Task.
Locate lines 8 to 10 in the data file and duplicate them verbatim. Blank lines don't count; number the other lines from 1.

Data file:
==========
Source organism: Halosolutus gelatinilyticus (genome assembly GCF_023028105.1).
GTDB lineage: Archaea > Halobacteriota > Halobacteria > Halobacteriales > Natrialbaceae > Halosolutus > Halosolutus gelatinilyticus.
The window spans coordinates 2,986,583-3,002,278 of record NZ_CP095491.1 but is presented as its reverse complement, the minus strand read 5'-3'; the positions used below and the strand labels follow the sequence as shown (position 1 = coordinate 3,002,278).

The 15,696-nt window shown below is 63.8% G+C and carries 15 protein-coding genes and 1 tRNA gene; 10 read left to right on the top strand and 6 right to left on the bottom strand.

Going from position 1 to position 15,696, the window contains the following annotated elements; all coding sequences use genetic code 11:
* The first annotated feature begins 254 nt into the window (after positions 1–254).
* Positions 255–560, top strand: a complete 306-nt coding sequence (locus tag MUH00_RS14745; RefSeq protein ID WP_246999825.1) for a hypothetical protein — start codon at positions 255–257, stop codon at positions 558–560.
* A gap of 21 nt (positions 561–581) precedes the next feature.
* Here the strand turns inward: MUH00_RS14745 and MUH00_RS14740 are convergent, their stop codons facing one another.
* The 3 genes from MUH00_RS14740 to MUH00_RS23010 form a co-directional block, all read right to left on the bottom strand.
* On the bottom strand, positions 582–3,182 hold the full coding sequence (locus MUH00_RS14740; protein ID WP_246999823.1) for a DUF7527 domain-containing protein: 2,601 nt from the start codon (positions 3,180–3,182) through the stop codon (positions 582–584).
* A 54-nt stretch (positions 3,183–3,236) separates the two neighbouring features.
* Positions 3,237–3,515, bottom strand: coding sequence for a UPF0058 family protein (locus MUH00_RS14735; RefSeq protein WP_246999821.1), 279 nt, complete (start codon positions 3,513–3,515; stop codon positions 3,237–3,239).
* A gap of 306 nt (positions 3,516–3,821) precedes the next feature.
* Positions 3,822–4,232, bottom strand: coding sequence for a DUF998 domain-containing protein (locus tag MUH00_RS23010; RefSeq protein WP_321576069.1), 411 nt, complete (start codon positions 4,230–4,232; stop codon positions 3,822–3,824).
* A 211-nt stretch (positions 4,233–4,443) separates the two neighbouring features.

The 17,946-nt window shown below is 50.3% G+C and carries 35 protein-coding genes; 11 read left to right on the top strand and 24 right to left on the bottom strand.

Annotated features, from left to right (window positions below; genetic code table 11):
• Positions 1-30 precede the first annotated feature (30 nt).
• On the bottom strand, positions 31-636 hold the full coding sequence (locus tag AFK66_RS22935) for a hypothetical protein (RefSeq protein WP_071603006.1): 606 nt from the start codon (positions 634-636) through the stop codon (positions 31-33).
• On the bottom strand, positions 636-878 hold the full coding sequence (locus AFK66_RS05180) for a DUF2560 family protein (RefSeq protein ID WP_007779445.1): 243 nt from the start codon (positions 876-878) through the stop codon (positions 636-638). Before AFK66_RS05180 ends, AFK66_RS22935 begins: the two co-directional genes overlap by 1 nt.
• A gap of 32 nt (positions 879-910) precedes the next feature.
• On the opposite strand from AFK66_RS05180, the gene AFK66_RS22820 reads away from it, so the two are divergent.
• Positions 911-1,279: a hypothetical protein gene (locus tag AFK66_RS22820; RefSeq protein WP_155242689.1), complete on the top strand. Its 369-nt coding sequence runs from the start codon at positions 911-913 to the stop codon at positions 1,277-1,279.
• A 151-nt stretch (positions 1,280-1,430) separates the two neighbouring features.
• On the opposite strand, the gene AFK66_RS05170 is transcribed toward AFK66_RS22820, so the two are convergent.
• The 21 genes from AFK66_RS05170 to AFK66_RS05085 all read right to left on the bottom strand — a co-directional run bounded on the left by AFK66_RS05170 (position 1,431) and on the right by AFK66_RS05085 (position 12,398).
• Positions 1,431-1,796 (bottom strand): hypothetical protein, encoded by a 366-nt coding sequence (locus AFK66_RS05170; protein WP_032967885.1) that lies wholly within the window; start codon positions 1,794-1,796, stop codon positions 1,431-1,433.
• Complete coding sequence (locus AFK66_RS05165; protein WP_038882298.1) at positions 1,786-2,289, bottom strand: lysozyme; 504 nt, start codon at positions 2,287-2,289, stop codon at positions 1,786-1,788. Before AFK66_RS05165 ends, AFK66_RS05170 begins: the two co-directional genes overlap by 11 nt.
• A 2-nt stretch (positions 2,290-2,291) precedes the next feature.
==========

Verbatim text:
* A gap of 21 nt (positions 561–581) precedes the next feature.
* Here the strand turns inward: MUH00_RS14745 and MUH00_RS14740 are convergent, their stop codons facing one another.
* The 3 genes from MUH00_RS14740 to MUH00_RS23010 form a co-directional block, all read right to left on the bottom strand.